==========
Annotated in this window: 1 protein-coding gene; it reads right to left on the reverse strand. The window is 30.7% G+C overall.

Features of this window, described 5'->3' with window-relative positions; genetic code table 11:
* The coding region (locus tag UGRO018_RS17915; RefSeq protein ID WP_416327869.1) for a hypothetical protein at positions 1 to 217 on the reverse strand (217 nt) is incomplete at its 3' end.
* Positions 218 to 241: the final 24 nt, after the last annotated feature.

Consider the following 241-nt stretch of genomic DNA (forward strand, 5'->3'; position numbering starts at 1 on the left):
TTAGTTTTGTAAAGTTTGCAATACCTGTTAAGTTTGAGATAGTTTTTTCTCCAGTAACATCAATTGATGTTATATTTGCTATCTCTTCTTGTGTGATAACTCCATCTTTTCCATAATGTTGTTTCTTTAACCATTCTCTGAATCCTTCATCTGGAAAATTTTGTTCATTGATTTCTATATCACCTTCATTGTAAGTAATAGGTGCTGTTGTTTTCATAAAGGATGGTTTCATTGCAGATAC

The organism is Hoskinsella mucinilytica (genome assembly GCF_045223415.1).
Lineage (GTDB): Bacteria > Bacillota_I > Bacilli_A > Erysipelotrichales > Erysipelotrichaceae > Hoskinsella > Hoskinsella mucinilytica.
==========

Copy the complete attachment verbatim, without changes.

Annotated in this window: 1 protein-coding gene; it reads right to left on the reverse strand. The window is 30.7% G+C overall.

Features of this window, described 5'->3' with window-relative positions; genetic code table 11:
* The coding region (locus tag UGRO018_RS17915; RefSeq protein ID WP_416327869.1) for a hypothetical protein at positions 1 to 217 on the reverse strand (217 nt) is incomplete at its 3' end.
* Positions 218 to 241: the final 24 nt, after the last annotated feature.

Consider the following 241-nt stretch of genomic DNA (forward strand, 5'->3'; position numbering starts at 1 on the left):
TTAGTTTTGTAAAGTTTGCAATACCTGTTAAGTTTGAGATAGTTTTTTCTCCAGTAACATCAATTGATGTTATATTTGCTATCTCTTCTTGTGTGATAACTCCATCTTTTCCATAATGTTGTTTCTTTAACCATTCTCTGAATCCTTCATCTGGAAAATTTTGTTCATTGATTTCTATATCACCTTCATTGTAAGTAATAGGTGCTGTTGTTTTCATAAAGGATGGTTTCATTGCAGATAC

The organism is Hoskinsella mucinilytica (genome assembly GCF_045223415.1).
Lineage (GTDB): Bacteria > Bacillota_I > Bacilli_A > Erysipelotrichales > Erysipelotrichaceae > Hoskinsella > Hoskinsella mucinilytica.